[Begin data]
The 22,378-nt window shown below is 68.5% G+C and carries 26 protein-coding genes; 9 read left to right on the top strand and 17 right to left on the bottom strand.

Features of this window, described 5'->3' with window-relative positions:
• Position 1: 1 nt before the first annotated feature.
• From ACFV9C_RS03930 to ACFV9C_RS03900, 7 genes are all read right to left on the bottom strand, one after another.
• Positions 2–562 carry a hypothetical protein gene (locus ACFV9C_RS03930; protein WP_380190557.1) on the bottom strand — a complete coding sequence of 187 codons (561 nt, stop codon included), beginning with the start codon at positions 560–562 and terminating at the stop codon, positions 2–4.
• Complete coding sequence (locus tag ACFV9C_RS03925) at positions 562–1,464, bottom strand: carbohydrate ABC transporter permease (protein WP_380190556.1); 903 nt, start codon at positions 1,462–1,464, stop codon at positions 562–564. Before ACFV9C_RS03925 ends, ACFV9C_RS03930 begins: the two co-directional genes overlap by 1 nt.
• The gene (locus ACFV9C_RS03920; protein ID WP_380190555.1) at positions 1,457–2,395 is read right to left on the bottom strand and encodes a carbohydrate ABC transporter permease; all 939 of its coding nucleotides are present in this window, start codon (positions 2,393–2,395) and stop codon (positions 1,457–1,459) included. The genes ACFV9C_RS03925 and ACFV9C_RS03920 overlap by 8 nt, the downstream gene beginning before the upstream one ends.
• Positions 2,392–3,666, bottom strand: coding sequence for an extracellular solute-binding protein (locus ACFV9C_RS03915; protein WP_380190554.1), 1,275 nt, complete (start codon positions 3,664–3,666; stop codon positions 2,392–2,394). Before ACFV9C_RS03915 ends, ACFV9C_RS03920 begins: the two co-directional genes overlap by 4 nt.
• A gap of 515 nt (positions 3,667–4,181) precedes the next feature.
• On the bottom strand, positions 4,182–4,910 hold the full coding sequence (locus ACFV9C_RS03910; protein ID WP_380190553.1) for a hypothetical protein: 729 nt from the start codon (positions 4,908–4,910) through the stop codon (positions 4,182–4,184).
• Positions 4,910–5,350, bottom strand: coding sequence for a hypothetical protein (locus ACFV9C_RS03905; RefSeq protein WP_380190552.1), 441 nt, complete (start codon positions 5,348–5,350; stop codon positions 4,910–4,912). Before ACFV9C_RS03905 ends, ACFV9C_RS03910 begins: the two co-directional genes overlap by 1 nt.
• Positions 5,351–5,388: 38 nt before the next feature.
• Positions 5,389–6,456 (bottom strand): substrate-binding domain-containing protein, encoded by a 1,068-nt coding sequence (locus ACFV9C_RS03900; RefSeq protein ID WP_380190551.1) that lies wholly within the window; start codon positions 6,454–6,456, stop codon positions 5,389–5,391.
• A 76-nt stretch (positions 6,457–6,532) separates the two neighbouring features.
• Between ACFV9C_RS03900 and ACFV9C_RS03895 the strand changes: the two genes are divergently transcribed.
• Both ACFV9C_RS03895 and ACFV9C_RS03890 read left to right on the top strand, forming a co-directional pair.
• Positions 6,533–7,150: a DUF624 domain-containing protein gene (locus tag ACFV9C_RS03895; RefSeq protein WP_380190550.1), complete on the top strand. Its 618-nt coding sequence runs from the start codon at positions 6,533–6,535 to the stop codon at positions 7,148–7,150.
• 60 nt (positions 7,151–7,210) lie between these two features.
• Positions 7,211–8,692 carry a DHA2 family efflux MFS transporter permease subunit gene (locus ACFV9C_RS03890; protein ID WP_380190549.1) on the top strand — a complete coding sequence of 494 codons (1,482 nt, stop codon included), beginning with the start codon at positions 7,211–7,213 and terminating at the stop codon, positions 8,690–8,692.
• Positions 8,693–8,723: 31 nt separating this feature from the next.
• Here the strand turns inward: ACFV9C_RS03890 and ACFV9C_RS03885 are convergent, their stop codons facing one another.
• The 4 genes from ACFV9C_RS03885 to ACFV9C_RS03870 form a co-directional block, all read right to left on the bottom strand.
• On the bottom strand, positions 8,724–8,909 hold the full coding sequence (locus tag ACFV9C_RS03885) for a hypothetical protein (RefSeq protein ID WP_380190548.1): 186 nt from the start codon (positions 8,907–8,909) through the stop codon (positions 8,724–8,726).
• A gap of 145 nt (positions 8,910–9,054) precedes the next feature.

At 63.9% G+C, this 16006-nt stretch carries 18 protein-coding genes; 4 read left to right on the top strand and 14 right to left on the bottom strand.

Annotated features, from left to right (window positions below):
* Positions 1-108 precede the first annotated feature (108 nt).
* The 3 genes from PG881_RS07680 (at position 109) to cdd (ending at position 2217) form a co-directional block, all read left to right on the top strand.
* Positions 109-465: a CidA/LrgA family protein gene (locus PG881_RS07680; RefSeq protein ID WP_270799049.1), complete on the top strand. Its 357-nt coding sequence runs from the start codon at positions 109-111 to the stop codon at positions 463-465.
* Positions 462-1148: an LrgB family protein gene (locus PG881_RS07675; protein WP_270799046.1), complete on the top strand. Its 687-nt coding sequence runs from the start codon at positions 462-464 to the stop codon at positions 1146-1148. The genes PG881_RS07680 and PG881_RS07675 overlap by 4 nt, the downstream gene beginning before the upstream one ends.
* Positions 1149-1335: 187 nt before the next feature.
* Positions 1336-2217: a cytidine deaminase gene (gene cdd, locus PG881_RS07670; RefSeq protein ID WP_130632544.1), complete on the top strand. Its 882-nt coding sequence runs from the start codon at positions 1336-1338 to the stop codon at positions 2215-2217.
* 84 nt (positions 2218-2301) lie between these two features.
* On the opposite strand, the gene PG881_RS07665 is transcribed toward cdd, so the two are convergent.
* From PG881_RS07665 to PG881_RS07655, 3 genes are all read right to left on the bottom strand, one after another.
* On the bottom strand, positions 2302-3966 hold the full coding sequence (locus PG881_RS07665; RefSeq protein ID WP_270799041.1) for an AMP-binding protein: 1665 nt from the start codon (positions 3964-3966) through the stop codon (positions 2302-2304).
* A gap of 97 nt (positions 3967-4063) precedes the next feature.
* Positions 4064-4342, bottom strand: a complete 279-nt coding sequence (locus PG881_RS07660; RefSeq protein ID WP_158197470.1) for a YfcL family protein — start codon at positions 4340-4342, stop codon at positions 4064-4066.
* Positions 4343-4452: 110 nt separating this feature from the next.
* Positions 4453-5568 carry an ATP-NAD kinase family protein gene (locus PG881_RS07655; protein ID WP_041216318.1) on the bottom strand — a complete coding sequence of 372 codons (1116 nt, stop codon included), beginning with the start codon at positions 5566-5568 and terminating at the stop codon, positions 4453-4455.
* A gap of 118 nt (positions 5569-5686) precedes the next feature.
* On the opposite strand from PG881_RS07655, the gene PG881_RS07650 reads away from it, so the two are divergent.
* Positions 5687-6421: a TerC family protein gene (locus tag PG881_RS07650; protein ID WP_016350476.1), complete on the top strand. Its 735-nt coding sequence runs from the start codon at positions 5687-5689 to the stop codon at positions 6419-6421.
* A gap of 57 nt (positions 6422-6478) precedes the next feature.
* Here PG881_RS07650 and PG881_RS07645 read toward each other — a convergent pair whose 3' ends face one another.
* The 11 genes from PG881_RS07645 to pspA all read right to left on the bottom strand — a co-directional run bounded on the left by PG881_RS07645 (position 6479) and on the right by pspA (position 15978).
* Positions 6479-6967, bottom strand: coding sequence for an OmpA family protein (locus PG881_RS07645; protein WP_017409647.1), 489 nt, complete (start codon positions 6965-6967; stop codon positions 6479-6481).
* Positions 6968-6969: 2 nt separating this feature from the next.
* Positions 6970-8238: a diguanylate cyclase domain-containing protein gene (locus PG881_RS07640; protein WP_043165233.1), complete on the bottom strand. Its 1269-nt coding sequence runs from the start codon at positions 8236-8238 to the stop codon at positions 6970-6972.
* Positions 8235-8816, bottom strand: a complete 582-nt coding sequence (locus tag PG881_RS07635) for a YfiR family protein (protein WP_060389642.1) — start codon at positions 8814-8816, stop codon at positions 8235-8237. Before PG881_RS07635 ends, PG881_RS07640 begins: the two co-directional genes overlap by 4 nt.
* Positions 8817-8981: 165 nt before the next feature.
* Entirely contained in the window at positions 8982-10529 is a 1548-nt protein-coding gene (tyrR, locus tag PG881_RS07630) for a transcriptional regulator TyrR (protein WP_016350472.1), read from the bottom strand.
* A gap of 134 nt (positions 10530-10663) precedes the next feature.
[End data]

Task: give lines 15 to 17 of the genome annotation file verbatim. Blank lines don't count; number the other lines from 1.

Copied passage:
• Between ACFV9C_RS03900 and ACFV9C_RS03895 the strand changes: the two genes are divergently transcribed.
• Both ACFV9C_RS03895 and ACFV9C_RS03890 read left to right on the top strand, forming a co-directional pair.
• Positions 6,533–7,150: a DUF624 domain-containing protein gene (locus tag ACFV9C_RS03895; RefSeq protein WP_380190550.1), complete on the top strand. Its 618-nt coding sequence runs from the start codon at positions 6,533–6,535 to the stop codon at positions 7,148–7,150.